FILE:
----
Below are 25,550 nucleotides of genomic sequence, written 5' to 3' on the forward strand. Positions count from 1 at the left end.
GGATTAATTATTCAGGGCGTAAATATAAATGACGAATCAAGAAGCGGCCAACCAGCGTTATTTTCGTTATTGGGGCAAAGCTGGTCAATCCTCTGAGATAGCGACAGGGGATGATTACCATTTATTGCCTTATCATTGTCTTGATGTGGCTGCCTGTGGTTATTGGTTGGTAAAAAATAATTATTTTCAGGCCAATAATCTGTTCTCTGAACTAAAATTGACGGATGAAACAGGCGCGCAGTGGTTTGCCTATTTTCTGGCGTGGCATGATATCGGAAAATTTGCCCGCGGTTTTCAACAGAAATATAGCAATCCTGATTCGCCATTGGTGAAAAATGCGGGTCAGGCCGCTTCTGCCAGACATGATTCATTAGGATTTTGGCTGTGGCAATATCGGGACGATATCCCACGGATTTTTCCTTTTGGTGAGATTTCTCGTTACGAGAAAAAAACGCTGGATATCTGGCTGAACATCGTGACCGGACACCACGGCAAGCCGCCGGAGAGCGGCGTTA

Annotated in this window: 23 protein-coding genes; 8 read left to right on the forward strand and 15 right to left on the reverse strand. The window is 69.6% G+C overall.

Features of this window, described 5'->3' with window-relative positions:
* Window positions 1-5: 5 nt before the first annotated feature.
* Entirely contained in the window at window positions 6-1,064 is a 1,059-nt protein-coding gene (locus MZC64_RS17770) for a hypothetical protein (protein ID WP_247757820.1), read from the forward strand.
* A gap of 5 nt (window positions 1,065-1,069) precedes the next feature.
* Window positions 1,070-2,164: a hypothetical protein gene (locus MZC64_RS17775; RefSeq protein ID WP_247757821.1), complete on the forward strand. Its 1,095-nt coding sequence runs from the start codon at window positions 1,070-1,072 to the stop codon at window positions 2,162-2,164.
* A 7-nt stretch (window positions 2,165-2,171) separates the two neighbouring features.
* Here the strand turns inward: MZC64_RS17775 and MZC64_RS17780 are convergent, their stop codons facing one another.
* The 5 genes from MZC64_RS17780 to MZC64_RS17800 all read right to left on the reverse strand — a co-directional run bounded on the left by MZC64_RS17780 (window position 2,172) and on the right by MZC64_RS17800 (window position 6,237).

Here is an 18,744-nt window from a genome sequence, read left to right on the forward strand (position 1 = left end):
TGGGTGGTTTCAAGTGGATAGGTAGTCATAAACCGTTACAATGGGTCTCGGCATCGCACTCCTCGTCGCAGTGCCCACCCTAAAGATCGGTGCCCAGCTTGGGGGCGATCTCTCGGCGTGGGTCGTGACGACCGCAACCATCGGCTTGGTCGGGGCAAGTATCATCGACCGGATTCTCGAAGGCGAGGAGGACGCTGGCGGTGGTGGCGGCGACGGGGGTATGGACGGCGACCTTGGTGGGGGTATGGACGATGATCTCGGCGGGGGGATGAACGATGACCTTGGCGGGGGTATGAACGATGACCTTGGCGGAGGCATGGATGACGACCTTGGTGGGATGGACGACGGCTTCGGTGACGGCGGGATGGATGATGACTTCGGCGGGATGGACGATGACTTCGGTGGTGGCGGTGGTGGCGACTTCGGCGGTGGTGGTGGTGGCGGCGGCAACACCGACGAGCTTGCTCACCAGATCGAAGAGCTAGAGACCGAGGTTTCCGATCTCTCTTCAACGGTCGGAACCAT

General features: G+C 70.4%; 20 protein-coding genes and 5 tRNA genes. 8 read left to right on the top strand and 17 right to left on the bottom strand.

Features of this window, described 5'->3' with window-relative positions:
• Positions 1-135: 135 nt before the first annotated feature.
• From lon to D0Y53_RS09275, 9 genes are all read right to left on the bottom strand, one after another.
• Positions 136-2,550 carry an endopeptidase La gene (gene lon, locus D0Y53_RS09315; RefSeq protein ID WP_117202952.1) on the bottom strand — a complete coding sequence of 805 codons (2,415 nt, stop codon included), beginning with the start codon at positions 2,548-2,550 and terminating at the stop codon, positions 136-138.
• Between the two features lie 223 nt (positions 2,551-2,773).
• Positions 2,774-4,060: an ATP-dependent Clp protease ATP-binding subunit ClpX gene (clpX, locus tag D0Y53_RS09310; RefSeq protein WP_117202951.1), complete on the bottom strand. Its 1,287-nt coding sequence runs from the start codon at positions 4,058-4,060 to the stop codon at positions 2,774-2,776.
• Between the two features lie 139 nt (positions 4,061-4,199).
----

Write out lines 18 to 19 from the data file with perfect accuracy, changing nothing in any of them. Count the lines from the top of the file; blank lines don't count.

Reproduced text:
• Positions 136-2,550 carry an endopeptidase La gene (gene lon, locus D0Y53_RS09315; RefSeq protein ID WP_117202952.1) on the bottom strand — a complete coding sequence of 805 codons (2,415 nt, stop codon included), beginning with the start codon at positions 2,548-2,550 and terminating at the stop codon, positions 136-138.
• Between the two features lie 223 nt (positions 2,551-2,773).